The mechanism by which adenosine and cholinergic agents reduce contractility in rat myocardium. Correlation with cyclic adenosine monophosphate and receptor densities.
The adenosine analogue phenylisopropyladenosine decreased the basal and isoproterenol-stimulated contractile state of isolated rat left atria. The ED50 levels for both responses were similar, suggesting that direct and antiadrenergic effects may be mediated by the same receptor. Phenylisopropyladenosine decreased the cyclic adenosine monophosphate content of isolated atria and inhibited isoproterenol-stimulated adenylate cyclase activity in membranes prepared from atria and ventricles, but not as much as did methacholine. A maximally effective concentration of phenylisopropyladenosine or methacholine greatly reduced atrial contractility measured in the presence of either isoproterenol (1 microM) or Ro7-2956 (a phosphodiesterase inhibitor, 1 mM); however, in the presence of isoproterenol plus Ro7-2956, the contractile effects of phenylisopropyladenosine and methacholine were greatly attenuated. From the contractile data and cyclic adenosine monophosphate analyses, we conclude that direct and antiadrenergic contractile effects of both phenylisopropyladenosine and methacholine result primarily from their effects on cyclic adenosine monophosphate metabolism. The densities of adenosine, muscarinic, and beta-adrenergic receptors in rat atrial membranes were found to be 30, 551, and 24 fmol/mg protein, respectively, based on equilibrium-binding assays conducted with 125I-aminobenzyl-adenosine, [3H]quinuclidinyl benzilate, and 125I-labeled pindolol. The greater effectiveness of methacholine than phenylisopropyladenosine as a negative inotropic agent and an inhibitor of adenylate cyclase in atria may be related to the relative densities of muscarinic and adenosine receptors.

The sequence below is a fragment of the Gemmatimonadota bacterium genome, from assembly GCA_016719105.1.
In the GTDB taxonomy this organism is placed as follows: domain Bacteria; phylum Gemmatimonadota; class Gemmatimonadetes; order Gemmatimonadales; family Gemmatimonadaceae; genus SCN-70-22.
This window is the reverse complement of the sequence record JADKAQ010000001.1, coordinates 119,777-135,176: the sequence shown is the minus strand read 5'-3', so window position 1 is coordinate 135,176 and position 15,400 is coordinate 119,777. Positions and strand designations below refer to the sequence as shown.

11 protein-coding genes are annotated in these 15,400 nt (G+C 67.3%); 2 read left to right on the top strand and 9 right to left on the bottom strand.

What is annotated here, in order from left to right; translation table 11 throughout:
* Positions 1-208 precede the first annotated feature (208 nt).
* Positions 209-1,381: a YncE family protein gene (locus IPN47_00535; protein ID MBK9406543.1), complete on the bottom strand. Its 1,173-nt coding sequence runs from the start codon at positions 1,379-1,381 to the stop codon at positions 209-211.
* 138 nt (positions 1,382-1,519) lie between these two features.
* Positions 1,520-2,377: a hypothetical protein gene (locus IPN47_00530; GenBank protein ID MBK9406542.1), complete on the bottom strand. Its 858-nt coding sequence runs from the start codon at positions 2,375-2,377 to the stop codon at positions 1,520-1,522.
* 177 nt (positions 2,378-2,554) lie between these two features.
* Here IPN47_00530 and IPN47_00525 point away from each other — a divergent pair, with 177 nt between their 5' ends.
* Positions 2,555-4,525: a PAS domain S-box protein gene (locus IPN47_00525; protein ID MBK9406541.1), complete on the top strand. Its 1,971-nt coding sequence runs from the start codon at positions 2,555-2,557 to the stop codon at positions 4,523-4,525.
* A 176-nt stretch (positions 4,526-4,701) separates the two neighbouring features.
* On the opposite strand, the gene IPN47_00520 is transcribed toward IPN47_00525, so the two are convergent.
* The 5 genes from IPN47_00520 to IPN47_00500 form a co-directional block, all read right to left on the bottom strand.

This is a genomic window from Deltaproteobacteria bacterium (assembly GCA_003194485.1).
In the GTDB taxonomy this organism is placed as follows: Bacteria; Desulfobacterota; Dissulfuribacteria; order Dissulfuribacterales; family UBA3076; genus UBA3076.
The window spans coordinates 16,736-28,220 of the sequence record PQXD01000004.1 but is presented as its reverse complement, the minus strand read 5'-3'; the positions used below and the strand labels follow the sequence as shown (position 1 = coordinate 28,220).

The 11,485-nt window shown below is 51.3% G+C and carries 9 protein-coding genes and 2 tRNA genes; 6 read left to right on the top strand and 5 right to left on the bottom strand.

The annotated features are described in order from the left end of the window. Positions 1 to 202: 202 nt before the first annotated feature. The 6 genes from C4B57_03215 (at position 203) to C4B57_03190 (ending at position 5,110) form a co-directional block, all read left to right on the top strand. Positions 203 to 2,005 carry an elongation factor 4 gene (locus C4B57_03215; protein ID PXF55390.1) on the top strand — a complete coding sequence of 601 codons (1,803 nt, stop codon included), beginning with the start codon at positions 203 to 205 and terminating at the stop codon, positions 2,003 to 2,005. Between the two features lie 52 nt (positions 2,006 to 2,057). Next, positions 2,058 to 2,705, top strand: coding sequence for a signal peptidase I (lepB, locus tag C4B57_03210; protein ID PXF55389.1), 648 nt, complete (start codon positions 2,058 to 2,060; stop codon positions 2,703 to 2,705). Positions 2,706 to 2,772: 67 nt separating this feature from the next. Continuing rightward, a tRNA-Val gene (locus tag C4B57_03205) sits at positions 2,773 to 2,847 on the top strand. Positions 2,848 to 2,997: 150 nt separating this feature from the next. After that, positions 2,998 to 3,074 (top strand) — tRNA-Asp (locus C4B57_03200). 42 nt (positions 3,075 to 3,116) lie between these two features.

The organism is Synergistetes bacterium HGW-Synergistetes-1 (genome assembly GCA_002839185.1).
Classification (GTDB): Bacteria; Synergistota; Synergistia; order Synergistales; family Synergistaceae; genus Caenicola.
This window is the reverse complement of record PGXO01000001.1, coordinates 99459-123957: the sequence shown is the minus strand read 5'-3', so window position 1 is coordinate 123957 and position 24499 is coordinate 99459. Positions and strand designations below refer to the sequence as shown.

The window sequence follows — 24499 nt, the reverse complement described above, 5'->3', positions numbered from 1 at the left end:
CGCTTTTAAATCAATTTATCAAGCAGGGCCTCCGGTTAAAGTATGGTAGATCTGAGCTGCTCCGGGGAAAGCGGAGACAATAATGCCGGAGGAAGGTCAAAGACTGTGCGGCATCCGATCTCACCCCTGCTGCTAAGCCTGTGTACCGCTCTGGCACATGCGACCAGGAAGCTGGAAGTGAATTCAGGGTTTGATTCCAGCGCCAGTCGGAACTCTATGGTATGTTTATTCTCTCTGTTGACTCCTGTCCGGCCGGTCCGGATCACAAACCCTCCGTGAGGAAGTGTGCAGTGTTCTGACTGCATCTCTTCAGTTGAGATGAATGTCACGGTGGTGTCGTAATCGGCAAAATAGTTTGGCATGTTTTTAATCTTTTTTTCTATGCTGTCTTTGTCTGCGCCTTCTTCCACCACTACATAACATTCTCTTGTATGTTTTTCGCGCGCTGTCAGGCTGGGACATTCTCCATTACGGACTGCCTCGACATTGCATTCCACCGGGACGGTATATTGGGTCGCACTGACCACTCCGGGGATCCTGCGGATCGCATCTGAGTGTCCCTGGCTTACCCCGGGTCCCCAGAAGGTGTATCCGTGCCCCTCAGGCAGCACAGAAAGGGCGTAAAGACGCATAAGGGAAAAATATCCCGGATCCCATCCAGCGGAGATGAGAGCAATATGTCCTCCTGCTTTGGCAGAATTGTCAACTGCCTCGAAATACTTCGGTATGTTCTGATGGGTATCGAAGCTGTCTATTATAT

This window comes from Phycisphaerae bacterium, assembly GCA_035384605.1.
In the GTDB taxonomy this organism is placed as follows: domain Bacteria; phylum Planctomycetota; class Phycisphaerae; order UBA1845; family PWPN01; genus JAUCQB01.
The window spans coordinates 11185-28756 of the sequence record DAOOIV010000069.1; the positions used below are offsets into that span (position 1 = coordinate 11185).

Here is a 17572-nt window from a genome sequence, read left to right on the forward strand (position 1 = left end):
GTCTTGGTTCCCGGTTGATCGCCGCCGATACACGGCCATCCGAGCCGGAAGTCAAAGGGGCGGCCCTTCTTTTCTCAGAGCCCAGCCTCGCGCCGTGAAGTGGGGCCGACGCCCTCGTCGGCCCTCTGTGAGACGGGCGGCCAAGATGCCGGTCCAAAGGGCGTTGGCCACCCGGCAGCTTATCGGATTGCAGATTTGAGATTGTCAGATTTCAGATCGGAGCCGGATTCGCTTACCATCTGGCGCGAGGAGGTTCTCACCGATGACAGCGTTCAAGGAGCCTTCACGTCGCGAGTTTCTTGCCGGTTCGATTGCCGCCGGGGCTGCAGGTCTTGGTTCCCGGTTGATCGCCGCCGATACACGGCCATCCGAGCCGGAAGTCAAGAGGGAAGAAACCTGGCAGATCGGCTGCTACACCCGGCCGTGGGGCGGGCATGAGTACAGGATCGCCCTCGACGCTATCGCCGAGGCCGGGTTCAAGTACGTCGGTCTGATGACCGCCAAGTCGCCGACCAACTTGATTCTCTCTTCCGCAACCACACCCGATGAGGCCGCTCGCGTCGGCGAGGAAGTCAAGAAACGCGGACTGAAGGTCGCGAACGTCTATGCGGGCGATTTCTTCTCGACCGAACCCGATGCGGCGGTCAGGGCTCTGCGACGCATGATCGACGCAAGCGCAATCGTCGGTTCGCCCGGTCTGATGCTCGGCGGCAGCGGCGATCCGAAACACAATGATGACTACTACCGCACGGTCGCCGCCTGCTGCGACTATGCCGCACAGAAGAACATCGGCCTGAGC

- Copyright © 1985 by American Heart Association